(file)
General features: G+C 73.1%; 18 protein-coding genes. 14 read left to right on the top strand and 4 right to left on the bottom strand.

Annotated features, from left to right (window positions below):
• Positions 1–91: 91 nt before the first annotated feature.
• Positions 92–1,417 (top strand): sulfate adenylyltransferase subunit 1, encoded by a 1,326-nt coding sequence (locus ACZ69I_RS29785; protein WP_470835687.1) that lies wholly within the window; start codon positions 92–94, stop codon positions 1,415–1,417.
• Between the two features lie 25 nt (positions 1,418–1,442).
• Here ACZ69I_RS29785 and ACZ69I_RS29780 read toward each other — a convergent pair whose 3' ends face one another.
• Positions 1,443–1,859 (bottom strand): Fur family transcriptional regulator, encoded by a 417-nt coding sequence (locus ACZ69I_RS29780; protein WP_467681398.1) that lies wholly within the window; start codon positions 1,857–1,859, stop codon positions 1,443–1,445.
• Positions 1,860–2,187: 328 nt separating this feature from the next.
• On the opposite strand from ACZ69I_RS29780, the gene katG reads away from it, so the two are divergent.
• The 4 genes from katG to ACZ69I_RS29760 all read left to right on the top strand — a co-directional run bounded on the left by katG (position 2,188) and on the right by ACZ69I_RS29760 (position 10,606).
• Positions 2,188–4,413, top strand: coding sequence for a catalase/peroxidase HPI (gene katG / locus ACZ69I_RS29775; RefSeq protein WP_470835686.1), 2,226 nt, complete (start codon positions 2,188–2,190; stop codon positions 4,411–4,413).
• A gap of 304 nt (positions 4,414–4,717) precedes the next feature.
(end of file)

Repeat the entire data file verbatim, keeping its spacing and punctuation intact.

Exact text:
General features: G+C 73.1%; 18 protein-coding genes. 14 read left to right on the top strand and 4 right to left on the bottom strand.

Annotated features, from left to right (window positions below):
• Positions 1–91: 91 nt before the first annotated feature.
• Positions 92–1,417 (top strand): sulfate adenylyltransferase subunit 1, encoded by a 1,326-nt coding sequence (locus ACZ69I_RS29785; protein WP_470835687.1) that lies wholly within the window; start codon positions 92–94, stop codon positions 1,415–1,417.
• Between the two features lie 25 nt (positions 1,418–1,442).
• Here ACZ69I_RS29785 and ACZ69I_RS29780 read toward each other — a convergent pair whose 3' ends face one another.
• Positions 1,443–1,859 (bottom strand): Fur family transcriptional regulator, encoded by a 417-nt coding sequence (locus ACZ69I_RS29780; protein WP_467681398.1) that lies wholly within the window; start codon positions 1,857–1,859, stop codon positions 1,443–1,445.
• Positions 1,860–2,187: 328 nt separating this feature from the next.
• On the opposite strand from ACZ69I_RS29780, the gene katG reads away from it, so the two are divergent.
• The 4 genes from katG to ACZ69I_RS29760 all read left to right on the top strand — a co-directional run bounded on the left by katG (position 2,188) and on the right by ACZ69I_RS29760 (position 10,606).
• Positions 2,188–4,413, top strand: coding sequence for a catalase/peroxidase HPI (gene katG / locus ACZ69I_RS29775; RefSeq protein WP_470835686.1), 2,226 nt, complete (start codon positions 2,188–2,190; stop codon positions 4,411–4,413).
• A gap of 304 nt (positions 4,414–4,717) precedes the next feature.